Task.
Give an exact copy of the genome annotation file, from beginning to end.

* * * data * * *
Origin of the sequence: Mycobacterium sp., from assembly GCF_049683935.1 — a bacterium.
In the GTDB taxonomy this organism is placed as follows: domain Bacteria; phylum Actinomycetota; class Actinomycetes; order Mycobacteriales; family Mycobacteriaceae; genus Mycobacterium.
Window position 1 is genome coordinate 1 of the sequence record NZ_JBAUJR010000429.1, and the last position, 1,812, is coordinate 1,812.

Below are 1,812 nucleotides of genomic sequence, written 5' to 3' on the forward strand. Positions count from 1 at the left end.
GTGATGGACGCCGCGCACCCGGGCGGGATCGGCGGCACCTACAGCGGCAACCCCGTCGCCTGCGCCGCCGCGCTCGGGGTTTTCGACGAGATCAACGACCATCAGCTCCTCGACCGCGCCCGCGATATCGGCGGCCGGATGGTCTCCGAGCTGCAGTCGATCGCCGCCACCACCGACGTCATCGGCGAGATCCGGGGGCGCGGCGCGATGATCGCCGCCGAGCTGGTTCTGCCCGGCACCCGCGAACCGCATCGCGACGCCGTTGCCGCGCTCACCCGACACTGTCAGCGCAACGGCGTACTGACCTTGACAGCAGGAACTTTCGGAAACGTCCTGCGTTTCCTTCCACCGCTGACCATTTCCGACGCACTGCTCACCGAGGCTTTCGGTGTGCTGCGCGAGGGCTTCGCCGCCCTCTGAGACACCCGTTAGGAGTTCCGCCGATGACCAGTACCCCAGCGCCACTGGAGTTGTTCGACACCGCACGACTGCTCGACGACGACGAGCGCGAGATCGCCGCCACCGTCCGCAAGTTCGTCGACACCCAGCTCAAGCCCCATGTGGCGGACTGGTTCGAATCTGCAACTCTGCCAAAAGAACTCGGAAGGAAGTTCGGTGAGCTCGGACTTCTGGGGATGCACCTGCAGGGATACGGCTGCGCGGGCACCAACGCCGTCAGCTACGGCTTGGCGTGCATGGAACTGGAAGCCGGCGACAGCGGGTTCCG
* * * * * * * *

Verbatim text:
Origin of the sequence: Mycobacterium sp., from assembly GCF_049683935.1 — a bacterium.
In the GTDB taxonomy this organism is placed as follows: domain Bacteria; phylum Actinomycetota; class Actinomycetes; order Mycobacteriales; family Mycobacteriaceae; genus Mycobacterium.
Window position 1 is genome coordinate 1 of the sequence record NZ_JBAUJR010000429.1, and the last position, 1,812, is coordinate 1,812.

Below are 1,812 nucleotides of genomic sequence, written 5' to 3' on the forward strand. Positions count from 1 at the left end.
GTGATGGACGCCGCGCACCCGGGCGGGATCGGCGGCACCTACAGCGGCAACCCCGTCGCCTGCGCCGCCGCGCTCGGGGTTTTCGACGAGATCAACGACCATCAGCTCCTCGACCGCGCCCGCGATATCGGCGGCCGGATGGTCTCCGAGCTGCAGTCGATCGCCGCCACCACCGACGTCATCGGCGAGATCCGGGGGCGCGGCGCGATGATCGCCGCCGAGCTGGTTCTGCCCGGCACCCGCGAACCGCATCGCGACGCCGTTGCCGCGCTCACCCGACACTGTCAGCGCAACGGCGTACTGACCTTGACAGCAGGAACTTTCGGAAACGTCCTGCGTTTCCTTCCACCGCTGACCATTTCCGACGCACTGCTCACCGAGGCTTTCGGTGTGCTGCGCGAGGGCTTCGCCGCCCTCTGAGACACCCGTTAGGAGTTCCGCCGATGACCAGTACCCCAGCGCCACTGGAGTTGTTCGACACCGCACGACTGCTCGACGACGACGAGCGCGAGATCGCCGCCACCGTCCGCAAGTTCGTCGACACCCAGCTCAAGCCCCATGTGGCGGACTGGTTCGAATCTGCAACTCTGCCAAAAGAACTCGGAAGGAAGTTCGGTGAGCTCGGACTTCTGGGGATGCACCTGCAGGGATACGGCTGCGCGGGCACCAACGCCGTCAGCTACGGCTTGGCGTGCATGGAACTGGAAGCCGGCGACAGCGGGTTCCG